There is romance for Stella with the enigmatic soldier Staff Sergeant Eric Lund. A special operative, his life is at risk if the rumours of a traitor imbedded within the APLO are true. Stella’s attraction to Lund is complicated by his capability for violence, her first husband who was killed in action physically abused her, and she is wary. A sort of love triangle also develops as Ross, an unapologetic ladies man, makes his interest in Stella clear.

Burrow’s is a talented storyteller who brings wartime Australia to life. Offering an interesting mystery combined with strong characterisation and a well crafted plot, A Time of Secrets is an engaging historical fiction novel.

Available to purchase from

Pan Macmillan Iboomerang-books_long I Booktopia I via Booko

Amazon AU  I Amazon US

and all good bookstores.

 

aww-badge-2015

 

Review: The Shut Eye by Belinda Bauer

 

Title: The Shut Eye

Author: Belinda Bauer

Published: Bantam Press UK March 2015

Status: Read from March 16 to 18, 2015 — I own a copy   {Courtesy the publisher/Netgalley}

My Thoughts:

Belinda Bauer’s backlist, including Rubbernecker, has been on my ‘must read’ list for quite some time but as it happens The Shut Eye is the first of her six published books I have read.

DCI John Marvel is haunted by the case of missing schoolgirl, Edie Evans, and resents being distracted from his investigation when he is tasked by his boss to find his wife’s poodle. Marvel couldn’t care less about the fate of Mitzi but when he is approached by Anna Buck, a young mother grieving for her own missing son, with information that seems to link Mitzi, Edie and Richard Latham, a local self-proclaimed psychic, his interest in the case is assured.

The Shut Eye is solid crime fiction with unexpected flashes of dark humour, unfolding from the perspectives of Marvel, Anna, and her husband James.

DCI John Marvel is a dogged and driven detective, but not a particularly nice man. He is brutally dismissive of his colleagues, his de facto partner, and suspicious of humanity in general. He is also a skeptic, and detests Latham’s ‘psychic’ claims, so he is challenged by the inexplicable elements of the case even though he is willing to do anything to solve it.

James is shamed by the depth of his wife’s grief, and feels guilty for the role he plays in it, but is at a loss as to how to help her. A mechanic, he works in the garage next door to their flat with a motley assortment of illegal colleagues, doing little else than putting one foot in front of the other every day.

Five months after her four year old son slipped out of the front door of their home, accidentally left ajar by her husband, and vanished without a trace, Anna Buck is still crazed with grief. Bauer’s portrayal of Anna’s emotional agony is raw and affecting, she is teetering on the edge of a complete breakdown when she reaches out to Latham.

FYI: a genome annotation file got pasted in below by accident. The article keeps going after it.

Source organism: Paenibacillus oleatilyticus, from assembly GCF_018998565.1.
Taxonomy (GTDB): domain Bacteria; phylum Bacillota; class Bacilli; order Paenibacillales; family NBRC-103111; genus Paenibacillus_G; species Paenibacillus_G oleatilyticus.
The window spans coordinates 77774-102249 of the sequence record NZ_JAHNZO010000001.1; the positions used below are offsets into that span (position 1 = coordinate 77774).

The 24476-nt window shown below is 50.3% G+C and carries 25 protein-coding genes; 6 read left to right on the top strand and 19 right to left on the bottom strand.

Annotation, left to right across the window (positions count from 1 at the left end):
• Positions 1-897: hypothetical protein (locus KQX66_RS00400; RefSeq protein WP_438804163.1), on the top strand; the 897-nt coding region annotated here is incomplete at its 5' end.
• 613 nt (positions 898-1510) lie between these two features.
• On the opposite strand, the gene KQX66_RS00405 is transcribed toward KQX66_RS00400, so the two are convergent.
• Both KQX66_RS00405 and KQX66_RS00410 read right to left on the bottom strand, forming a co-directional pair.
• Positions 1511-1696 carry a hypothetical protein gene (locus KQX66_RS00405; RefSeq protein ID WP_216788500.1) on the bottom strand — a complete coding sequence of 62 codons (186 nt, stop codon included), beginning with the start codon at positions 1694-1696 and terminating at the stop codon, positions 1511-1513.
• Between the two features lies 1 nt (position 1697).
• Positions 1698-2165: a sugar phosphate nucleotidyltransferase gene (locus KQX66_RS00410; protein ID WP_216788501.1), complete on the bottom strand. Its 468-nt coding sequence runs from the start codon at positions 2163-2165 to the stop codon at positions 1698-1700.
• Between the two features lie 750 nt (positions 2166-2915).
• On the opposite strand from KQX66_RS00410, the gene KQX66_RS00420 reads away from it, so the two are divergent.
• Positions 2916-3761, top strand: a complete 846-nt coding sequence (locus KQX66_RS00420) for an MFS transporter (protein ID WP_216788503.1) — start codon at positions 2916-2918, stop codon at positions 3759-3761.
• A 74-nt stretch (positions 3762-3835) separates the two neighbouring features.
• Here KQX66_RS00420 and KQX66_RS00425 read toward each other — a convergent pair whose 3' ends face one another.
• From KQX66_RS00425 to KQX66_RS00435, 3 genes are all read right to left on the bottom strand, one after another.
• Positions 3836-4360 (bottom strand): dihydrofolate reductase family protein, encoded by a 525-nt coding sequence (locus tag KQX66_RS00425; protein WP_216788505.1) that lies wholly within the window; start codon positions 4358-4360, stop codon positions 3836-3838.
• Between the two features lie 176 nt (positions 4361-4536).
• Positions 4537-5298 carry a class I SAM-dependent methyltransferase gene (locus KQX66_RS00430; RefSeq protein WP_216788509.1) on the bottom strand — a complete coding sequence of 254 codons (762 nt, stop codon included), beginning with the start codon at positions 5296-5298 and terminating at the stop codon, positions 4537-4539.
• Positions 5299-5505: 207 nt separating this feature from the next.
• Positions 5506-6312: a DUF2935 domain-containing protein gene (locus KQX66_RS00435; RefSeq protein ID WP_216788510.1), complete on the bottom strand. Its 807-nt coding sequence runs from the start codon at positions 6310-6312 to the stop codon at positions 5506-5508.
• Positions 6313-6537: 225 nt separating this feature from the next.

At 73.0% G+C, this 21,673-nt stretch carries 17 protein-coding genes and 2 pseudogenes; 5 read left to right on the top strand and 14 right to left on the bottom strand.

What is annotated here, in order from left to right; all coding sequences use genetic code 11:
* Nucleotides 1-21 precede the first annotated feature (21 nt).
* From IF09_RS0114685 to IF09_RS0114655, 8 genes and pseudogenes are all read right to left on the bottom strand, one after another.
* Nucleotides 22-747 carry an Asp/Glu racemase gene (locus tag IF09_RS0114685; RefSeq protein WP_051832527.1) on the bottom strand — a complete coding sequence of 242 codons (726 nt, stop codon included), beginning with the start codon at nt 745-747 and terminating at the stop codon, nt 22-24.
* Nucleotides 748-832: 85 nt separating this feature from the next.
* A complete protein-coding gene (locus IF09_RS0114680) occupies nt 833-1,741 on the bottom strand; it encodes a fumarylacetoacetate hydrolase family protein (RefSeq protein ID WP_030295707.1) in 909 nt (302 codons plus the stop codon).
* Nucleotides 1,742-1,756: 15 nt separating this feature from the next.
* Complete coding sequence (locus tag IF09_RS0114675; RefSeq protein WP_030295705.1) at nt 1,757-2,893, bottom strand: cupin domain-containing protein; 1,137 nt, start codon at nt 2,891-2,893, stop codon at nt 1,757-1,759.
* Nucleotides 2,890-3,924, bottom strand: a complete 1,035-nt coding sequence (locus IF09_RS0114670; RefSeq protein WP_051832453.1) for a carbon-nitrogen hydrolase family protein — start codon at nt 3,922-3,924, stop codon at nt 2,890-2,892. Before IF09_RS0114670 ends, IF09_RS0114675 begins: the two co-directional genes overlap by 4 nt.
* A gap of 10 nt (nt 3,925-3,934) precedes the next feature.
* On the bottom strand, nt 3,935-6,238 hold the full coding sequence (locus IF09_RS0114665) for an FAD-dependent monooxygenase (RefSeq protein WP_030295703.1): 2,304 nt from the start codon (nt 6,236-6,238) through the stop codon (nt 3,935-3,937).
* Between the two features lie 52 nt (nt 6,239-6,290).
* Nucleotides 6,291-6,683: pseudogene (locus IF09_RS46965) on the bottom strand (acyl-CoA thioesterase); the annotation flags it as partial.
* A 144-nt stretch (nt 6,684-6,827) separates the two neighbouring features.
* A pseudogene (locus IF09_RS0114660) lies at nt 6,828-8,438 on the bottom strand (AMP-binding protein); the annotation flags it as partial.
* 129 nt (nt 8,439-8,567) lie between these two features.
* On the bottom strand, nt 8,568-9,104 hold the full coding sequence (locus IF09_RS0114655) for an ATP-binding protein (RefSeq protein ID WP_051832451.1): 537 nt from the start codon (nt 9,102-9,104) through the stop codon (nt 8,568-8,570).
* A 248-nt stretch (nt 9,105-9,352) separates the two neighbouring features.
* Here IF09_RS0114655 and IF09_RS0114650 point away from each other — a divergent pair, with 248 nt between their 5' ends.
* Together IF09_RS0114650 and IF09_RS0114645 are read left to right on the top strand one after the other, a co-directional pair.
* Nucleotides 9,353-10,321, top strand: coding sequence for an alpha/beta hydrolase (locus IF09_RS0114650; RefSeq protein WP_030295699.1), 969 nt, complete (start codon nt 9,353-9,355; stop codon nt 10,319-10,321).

The paranormal element of the story comes into play when Anna visits Latham’s ‘church’ in search of answers. Though he refuses to help her, soon after Anna believes she is either experiencing visions, or has finally gone mad.

The Shut Eye is a good read, but I thought the characters were more convincing than the plot. I enjoyed the uncertainty Bauer created by blurring the line between proof and visions, and offering multiple suspects. The ending didn’t quite sit right for me though, feeling a little rushed and aspects of it unlikely.

Available to Purchase From

Bantam I Amazon UK I BookDepository

Amazon US I via Booko

Review: The Secret Life of Luke Livingston by Charity Norman

 

Title: The Secret Life of Luke Livingston

Author: Charity Norman

Published: Allen and Unwin March 2015

Read an Excerpt

Status: Read from March 15 to 17, 2015 — I own a copy   {Courtesy the author}

My Thoughts:

The Secret Life of Luke Livingstone is an emotionally powerful story of a family in crisis from Charity Norman.

A respected solicitor and beloved husband, father and grandfather, Luke Livingston seems to have it all, but he has a secret with the potential to destroy it all.

With thought provoking insight and sensitivity, Norman tells the story from four different points of view – Luke’s, his wife’s Eilish’s, and their children’s Simon’s and Kate’s.

I couldn’t help but admire Luke for his courage in finally following his heart. His despair and heartbreak is very affecting as he struggles with the realities of his situation. I rejoiced in each tentative step he took towards reconciling with his own truth.

“Because I’ve come to the end of the road, Eilish. The very end. I can’t go on, I was facing a choice last night: to end my life, or to accept what I’ve always really been.”